1. New ways of gardening like wicking beds are essential for dry climate growing of edibles. After establishing some wicking beds a few years ago I now ONLY grow green leafy vegetables, rhubarb, herbs like coriander that need lots of moisture, peas, brassicas and fruits like tomato in these beds. In summer we cover them with a 30 % shadecloth too. I’m in Perth and it is very hot and dry!!

    1. Wicking beds are such an interesting case-in-contrary-point. I admit to being philosophically troubled by the idea of deliberately impeding drainage, for any reason, but I can’t argue against the fact that, in the case of wicking beds, it works!

  2. Loved this post and it resonated deeply with the journey we have been on establishing a garden in Brisbane. The challenge to find the right plant choices for both the very wet years and the very dry years is perhaps one of the reasons many gardens here have so little diversity of plant selection. Particularly for the areas like our neighbourhood in heavy clay. A garden that’s resilient to both extremes is indeed the challenge and so very little literature to help.

    1. SO little literature. I’ve always found this to be the case, with any of my burning questions. And you make such a good point – that of the challenge of finding plant choices for both the wet years and the dry years. I doubt that that explains the low diversity of gardens in your area. I’m guessing that that is more to do with a failure of imagination and/or empowering info. Looks like its up to you to lead the way!

  3. YES!! What’s an aspiring gardener to do in Victoria – chances are you’ll land yourself on top of 1cm of topsoil and a slab of clay compressed to the end of the world. At the same time we need to do as little ‘digging’ as possible to preserve what we have, cause as little damage….

    1. yes, what is one to do? Think, dream, experiment, fail. Then keep thinking, keep dreaming, keep experimenting, and perhaps fail a little less often. Repeat for one or two lifetimes. At least

  4. Thank you, Michael, everything you said resonated strongly with me here in North canterbury NZ. The sandy free draining soil I used to lament, and amend, I now see as my best asset. I bless it every day, in our summer dry garden.

    1. I love this so much Jenny. How fabulous to have argued and fought against a blessing. Makes me wonder about how often we do this in other areas of our lives…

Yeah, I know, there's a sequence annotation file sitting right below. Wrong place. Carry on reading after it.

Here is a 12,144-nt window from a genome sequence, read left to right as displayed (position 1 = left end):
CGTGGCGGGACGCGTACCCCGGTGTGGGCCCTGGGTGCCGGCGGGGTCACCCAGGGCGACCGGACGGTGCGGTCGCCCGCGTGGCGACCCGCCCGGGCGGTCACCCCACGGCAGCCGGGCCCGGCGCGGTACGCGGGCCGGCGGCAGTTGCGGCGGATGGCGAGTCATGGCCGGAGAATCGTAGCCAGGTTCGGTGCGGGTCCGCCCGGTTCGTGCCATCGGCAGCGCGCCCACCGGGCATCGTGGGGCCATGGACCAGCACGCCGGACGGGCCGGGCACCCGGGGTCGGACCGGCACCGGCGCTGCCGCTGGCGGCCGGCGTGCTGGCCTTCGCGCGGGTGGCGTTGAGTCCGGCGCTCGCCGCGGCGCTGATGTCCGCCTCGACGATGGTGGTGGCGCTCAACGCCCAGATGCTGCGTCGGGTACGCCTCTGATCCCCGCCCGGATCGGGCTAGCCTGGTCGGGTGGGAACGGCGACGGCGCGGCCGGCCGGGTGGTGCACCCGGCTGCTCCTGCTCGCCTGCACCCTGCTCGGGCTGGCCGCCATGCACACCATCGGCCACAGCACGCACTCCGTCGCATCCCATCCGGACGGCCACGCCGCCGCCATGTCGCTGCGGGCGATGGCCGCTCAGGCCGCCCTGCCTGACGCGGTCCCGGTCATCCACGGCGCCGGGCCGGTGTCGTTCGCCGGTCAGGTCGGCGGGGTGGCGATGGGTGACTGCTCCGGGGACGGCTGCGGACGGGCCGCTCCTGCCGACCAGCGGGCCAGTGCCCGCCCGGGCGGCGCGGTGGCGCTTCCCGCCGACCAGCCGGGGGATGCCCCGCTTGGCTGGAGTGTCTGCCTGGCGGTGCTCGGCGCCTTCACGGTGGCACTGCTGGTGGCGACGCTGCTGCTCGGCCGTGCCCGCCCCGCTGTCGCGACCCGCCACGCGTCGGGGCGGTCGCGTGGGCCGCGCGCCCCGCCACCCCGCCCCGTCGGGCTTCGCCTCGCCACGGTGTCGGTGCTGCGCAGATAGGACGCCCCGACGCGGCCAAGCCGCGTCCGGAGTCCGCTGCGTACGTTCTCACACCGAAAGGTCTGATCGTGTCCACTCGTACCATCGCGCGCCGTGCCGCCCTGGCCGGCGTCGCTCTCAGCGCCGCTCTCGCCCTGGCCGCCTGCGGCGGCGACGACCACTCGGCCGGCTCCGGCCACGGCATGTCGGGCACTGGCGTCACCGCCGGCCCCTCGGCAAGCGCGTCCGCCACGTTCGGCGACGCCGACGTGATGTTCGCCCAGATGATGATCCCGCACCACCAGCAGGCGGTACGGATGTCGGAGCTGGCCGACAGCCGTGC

5. Michael, enjoyed reading your latest article and agree with your views re plants breathing UNTIL you mentioned “facing a drier climate”. You lost me there. Weather is weather with cycles within cycles and it has all been seen before over time. The only problem we are facing with our gardens is a lack of stored water with ever increasing population meaning next drought cycle will have devastating consequences for many gardeners (water restrictions). People living in the bush always reliant on weather and own storage generally have plant selection more able to cope but many in cities, towns etc will be in for much disappointment.

    1. Thanks Greg. No matter where you stand on climate change, I think we all stand in a similar place with regard to our obligation to be better stewards of finite resources. So whether the climate is drier, or whether we just need to water less, there’s a growing challenge. Fortunately we’ve creativity to match, that’s really yet to be tapped

  6. Michael, your post relevance is currently on point for many of us right now. Until you asked me which season did I see the greatest loss of plants, I hadn’t given it a great deal of thought. In the 25 year lifetime of our mostly Mediterranean Wimmera garden, 2011 and 2016 were the only times we’d experienced inundation. Since your prompt to ponder last year, the garden has been inundated numerous times and such conditions unquestionably have drowned many plants, bursting with new Spring growth and where drainage is terrible.
    Our garden is located along what once would have been a large ancient river; half the garden is on deep sand and the other on shallow mud flats. It’s plantings on the age-old mud flats where we’ve been caught out.
    In areas of harsher Summer conditions, we tend to plant for drought hardiness with little consideration for flooding rains. A local native plant genius advises to raise planting beds, but never more than 250 – 300mm or it’s too difficult to retain sufficient moisture to see shrubs through our brutal Summer. 10km away from us where the soil is highly plastic black clay, plants in raised beds hold moisture over Summer and many shrubs continue to thrive when ours have slipped in their Summer torpor. It’s complex!

    1. Thanks Jennni, it was so brilliant to see your garden last week. So inspiring. So many strong lessons there.